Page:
1941-01-30 00:00:00

January 30

The artist writes [in English via ELP] from Los Angeles, 30 January 1941, to his patron Sigmund Firestone,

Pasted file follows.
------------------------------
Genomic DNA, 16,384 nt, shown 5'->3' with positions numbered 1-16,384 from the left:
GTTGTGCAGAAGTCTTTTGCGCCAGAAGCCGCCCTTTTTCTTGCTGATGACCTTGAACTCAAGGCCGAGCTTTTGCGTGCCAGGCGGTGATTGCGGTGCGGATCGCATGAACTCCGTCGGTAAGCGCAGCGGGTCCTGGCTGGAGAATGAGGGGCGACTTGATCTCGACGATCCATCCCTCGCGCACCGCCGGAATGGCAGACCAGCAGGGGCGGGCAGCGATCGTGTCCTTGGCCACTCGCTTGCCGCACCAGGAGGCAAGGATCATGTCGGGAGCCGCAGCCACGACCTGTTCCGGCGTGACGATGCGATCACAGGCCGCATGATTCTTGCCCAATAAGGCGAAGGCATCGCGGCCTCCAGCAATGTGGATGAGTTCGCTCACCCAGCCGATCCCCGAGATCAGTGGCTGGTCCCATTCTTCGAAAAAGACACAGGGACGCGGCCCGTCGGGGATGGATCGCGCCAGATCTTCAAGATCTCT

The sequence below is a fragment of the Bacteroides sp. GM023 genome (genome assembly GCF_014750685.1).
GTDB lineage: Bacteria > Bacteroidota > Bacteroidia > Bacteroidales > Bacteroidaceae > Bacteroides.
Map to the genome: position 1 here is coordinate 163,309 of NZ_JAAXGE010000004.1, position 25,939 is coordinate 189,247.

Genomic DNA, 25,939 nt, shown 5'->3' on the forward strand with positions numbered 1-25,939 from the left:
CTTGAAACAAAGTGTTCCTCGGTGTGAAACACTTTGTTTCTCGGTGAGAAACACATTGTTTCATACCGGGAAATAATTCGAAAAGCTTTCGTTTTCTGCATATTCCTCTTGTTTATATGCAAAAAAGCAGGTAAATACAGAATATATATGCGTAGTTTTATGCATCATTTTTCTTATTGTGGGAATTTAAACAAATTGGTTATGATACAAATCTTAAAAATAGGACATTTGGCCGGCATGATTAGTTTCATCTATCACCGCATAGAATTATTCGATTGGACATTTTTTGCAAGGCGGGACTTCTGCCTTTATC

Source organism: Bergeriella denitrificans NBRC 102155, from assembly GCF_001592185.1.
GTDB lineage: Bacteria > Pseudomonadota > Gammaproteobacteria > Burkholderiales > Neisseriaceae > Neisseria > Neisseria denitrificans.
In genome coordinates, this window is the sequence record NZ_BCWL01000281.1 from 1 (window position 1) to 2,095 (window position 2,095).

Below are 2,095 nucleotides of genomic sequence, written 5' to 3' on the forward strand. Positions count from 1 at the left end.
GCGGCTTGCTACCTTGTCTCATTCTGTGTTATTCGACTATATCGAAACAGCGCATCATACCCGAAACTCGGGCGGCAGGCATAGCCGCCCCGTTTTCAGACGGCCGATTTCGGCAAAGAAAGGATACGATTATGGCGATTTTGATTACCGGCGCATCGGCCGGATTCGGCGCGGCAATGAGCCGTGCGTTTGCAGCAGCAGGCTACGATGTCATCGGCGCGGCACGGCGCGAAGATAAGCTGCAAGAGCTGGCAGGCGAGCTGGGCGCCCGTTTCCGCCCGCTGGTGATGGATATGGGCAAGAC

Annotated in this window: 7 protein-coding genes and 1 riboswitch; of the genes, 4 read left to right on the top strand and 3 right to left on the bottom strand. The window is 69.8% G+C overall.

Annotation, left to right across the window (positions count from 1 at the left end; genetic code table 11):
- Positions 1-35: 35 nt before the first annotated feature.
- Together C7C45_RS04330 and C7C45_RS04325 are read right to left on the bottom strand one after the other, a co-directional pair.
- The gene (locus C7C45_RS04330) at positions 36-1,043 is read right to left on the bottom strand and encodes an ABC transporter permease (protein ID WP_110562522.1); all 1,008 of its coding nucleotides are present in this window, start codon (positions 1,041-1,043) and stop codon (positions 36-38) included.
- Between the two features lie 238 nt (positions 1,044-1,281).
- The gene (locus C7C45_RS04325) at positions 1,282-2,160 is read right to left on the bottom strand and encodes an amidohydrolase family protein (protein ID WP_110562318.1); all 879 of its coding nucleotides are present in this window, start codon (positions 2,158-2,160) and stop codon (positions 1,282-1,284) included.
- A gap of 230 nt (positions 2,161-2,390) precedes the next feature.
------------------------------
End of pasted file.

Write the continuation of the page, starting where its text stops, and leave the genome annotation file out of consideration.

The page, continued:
‘You suggest, as have some of my other good friends here, that I apply for citizenship in this country. I am not sure I have the right to ask for safety, comfort and enlargement of my field of action, because the main subject of my painting has been my small, unsafe, and uncomfortable country. Millions of workers and peasants there are unable to seek advantages more than I have, and therefore I don’t like to do so either. I really love the United States, and I sincerely believe I speak the language of this country more than the Mexican, and it is precisely for this reason that I dislike to use the sympathy of the country for me opportunistically. I prefer to be a good friend rather than a suspicious member of the family. After all, my real aim is only to arrive at the creation of a common citizenship for everybody living on our continent, to destroy totalitarians such as Hitler, Mussolini, Stalin and company. I am very grateful to you for your friendly feeling. Circumstances may someday place me in the position of making the steps as a matter of life or death; only in this case could I take it.’” [Emphasis added] (Sotheby’s Fine Books and Manuscripts, NY, Dec. 13, 2002)